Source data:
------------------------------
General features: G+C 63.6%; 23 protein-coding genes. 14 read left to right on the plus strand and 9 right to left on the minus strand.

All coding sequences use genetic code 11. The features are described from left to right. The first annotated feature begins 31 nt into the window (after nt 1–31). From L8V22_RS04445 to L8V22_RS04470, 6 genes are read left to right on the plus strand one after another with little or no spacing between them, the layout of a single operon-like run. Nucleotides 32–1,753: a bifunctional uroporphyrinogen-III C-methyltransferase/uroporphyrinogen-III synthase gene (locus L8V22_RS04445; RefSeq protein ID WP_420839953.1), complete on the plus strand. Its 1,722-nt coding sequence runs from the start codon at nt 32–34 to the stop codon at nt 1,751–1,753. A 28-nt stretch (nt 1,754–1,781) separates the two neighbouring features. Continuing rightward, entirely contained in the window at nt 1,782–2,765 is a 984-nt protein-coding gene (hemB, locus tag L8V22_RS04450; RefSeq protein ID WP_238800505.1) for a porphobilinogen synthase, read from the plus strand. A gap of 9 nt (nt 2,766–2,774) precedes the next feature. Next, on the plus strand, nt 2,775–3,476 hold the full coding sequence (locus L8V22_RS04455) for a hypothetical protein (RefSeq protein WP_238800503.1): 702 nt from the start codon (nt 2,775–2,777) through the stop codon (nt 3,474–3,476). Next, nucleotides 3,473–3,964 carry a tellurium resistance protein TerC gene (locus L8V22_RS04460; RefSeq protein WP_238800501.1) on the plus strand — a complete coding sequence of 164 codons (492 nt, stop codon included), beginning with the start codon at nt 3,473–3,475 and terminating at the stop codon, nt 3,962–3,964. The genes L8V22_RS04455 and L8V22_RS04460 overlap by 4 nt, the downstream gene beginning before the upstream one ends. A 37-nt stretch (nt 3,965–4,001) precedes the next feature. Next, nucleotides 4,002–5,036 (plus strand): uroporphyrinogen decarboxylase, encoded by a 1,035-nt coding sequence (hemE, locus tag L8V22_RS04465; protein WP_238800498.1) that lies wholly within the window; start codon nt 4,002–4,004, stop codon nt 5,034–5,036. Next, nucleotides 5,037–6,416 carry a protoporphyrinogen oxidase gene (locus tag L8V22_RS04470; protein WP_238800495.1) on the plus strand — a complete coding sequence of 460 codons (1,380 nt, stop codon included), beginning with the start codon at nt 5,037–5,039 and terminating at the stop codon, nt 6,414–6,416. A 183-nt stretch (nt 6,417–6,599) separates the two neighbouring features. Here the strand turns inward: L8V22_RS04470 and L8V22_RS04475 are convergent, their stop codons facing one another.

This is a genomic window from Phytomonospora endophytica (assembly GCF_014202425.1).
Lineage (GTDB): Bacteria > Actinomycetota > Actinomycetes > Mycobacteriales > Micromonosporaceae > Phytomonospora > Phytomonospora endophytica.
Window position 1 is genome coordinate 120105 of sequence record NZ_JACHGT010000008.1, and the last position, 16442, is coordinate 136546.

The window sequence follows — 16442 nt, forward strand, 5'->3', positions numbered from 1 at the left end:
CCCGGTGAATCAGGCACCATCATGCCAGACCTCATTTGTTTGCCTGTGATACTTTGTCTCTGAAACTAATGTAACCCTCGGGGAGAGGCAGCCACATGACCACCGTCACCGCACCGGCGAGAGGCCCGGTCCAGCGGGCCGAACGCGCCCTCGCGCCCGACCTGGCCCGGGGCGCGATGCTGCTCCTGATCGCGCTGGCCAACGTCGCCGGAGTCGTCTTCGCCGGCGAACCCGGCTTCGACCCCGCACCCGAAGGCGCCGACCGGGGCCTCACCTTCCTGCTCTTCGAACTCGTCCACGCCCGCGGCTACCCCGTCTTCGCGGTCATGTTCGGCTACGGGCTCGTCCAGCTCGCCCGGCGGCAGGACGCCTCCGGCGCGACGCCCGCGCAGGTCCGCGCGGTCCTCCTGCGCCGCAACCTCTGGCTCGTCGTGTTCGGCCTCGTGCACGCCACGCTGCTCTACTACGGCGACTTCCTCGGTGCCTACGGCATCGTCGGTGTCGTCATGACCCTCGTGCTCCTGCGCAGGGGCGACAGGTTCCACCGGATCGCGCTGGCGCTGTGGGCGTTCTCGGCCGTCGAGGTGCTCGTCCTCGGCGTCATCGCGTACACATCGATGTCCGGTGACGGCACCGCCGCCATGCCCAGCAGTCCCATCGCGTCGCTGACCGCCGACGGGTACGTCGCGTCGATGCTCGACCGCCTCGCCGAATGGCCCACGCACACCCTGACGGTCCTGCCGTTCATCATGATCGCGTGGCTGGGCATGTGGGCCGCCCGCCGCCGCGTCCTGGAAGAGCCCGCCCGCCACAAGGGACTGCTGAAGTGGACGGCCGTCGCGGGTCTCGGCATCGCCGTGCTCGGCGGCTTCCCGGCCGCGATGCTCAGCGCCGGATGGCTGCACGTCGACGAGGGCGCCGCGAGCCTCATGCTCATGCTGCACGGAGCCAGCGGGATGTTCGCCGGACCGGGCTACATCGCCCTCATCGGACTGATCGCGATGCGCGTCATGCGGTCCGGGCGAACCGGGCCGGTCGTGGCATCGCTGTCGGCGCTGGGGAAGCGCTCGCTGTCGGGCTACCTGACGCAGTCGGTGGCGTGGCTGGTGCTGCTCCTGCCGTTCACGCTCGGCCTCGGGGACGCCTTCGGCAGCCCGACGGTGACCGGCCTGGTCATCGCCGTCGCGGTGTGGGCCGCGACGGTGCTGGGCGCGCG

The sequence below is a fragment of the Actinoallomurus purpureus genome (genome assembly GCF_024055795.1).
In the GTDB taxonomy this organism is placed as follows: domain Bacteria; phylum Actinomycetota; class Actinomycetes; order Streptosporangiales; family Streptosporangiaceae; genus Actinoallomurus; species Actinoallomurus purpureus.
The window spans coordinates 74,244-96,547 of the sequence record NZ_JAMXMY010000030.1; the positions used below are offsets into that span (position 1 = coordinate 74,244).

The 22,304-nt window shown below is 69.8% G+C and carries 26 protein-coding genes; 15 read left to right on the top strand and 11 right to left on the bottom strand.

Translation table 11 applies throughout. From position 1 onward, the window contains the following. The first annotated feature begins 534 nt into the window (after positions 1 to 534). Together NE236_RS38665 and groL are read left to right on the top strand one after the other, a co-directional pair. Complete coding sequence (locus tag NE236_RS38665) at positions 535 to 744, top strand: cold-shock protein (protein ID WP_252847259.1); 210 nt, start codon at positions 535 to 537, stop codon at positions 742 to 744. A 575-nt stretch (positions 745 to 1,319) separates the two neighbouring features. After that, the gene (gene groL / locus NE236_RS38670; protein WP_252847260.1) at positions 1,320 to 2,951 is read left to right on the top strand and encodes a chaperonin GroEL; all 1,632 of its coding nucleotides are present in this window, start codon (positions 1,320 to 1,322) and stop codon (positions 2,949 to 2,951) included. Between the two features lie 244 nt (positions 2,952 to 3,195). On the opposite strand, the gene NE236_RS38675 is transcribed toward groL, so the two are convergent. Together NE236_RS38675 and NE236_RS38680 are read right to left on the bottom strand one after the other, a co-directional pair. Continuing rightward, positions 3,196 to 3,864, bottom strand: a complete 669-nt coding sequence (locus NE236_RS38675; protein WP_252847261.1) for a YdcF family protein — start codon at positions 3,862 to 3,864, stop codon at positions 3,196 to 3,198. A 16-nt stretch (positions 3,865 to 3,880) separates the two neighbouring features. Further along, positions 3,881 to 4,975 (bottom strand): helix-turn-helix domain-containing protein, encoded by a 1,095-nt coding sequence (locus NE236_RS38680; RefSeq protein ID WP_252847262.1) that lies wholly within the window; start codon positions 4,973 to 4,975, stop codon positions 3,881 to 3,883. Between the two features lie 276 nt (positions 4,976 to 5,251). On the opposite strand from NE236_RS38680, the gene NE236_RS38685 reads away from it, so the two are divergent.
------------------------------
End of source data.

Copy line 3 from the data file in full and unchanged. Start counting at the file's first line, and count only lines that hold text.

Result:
This is a genomic window from Phytomonospora endophytica (assembly GCF_014202425.1).